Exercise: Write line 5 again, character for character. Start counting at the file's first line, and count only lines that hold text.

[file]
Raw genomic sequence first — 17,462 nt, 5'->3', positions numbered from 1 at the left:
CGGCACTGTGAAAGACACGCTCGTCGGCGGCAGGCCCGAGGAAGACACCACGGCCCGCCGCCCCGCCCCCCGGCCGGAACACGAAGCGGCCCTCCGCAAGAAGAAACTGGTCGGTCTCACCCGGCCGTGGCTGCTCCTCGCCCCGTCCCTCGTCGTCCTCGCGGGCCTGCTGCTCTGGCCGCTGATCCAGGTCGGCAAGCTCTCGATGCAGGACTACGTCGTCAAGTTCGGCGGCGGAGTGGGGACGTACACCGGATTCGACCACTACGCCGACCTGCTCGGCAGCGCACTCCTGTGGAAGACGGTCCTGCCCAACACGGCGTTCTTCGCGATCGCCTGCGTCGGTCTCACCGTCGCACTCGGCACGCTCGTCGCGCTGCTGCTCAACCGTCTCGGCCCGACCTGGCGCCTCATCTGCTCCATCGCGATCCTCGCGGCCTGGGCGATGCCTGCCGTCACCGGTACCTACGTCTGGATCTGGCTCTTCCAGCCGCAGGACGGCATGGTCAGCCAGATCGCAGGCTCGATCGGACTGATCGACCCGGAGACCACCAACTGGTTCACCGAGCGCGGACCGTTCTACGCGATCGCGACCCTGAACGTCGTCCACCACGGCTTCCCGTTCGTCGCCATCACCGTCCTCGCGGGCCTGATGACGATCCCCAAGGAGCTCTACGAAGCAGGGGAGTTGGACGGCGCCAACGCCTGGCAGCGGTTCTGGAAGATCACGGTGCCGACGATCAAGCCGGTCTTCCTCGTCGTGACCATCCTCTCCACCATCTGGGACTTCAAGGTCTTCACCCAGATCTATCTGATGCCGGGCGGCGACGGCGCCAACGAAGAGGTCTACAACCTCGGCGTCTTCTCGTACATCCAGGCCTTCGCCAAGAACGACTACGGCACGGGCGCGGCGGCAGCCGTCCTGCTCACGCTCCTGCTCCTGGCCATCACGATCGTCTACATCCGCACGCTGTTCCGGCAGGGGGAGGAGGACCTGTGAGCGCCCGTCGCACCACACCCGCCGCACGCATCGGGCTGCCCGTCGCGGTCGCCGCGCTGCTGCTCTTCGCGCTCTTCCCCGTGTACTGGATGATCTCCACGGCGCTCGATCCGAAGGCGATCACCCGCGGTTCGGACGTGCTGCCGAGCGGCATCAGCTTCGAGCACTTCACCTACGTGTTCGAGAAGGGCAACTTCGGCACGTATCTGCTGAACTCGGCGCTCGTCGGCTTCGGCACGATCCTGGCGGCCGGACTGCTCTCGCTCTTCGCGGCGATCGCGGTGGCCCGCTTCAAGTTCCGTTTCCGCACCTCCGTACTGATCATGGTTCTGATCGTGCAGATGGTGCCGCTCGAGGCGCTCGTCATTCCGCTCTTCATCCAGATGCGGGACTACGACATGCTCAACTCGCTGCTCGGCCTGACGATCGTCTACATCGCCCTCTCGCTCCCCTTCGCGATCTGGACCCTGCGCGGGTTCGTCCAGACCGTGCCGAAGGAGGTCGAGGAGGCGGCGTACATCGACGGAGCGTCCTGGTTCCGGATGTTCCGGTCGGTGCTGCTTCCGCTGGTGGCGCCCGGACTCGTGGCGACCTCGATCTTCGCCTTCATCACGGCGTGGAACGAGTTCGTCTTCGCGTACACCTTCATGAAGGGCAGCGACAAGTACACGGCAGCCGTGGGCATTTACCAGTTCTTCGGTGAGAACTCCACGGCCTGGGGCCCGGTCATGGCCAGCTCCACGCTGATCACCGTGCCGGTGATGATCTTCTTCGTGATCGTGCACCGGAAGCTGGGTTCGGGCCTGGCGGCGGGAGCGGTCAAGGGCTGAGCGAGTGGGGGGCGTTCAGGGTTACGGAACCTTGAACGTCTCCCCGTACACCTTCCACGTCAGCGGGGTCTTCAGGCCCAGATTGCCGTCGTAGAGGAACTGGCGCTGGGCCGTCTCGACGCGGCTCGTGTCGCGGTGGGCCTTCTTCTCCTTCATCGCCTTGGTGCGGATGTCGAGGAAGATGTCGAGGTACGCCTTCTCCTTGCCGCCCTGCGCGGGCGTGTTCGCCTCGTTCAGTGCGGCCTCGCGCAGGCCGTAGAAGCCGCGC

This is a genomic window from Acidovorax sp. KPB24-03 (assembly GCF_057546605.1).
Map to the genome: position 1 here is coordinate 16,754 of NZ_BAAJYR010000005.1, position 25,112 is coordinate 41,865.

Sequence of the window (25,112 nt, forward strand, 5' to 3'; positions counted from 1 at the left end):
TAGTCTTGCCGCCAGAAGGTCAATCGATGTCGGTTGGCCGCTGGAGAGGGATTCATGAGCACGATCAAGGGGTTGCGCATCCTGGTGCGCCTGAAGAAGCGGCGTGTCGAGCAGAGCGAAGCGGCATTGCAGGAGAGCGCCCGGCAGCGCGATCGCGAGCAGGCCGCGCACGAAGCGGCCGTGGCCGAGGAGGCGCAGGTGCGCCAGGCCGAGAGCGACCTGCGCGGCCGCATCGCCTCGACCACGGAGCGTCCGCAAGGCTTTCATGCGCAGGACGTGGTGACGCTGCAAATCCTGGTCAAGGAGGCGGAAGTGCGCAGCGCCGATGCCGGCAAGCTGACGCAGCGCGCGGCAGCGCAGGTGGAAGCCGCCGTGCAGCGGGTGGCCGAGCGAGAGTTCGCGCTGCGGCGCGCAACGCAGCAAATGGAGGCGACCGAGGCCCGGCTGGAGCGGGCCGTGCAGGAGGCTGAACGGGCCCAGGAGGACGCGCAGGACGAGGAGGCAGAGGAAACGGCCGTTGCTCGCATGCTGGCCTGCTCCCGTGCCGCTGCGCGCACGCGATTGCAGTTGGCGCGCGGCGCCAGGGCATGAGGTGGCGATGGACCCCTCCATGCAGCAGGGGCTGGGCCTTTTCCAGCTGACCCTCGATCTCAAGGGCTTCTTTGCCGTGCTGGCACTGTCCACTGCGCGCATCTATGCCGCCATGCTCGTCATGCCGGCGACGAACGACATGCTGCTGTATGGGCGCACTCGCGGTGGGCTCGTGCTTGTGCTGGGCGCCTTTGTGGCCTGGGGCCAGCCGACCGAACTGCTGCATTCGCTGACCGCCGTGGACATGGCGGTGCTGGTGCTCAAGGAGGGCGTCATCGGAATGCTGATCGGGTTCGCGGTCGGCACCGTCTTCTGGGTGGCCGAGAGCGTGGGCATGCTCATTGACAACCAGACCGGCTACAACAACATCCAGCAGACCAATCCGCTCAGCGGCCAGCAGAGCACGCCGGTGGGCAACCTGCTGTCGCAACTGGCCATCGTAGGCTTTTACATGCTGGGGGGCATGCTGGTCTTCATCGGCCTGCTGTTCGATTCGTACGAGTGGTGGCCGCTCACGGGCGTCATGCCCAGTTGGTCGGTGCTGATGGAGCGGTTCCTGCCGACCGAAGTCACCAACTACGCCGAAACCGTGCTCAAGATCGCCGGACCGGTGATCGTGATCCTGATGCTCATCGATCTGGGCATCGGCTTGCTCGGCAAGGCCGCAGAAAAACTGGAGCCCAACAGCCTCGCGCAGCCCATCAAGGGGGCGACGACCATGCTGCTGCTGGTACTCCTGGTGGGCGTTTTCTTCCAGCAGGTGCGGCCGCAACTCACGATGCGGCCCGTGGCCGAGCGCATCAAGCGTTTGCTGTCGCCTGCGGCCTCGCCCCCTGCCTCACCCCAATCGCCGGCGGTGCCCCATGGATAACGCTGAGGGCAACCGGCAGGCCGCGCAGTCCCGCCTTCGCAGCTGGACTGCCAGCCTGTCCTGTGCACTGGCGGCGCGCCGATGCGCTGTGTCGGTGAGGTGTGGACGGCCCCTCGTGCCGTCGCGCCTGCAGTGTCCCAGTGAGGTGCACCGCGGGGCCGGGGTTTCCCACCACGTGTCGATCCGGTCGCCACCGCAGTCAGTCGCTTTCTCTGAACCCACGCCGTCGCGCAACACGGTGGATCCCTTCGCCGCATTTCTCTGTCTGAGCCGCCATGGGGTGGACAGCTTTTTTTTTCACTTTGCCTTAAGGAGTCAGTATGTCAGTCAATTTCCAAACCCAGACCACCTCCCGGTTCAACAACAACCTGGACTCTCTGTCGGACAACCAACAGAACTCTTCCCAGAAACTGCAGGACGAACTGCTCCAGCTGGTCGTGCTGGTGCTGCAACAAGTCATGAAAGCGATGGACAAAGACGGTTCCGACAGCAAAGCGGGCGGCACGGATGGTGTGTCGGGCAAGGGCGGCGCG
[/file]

Sequence of the window (25,112 nt, forward strand, 5' to 3'; positions counted from 1 at the left end):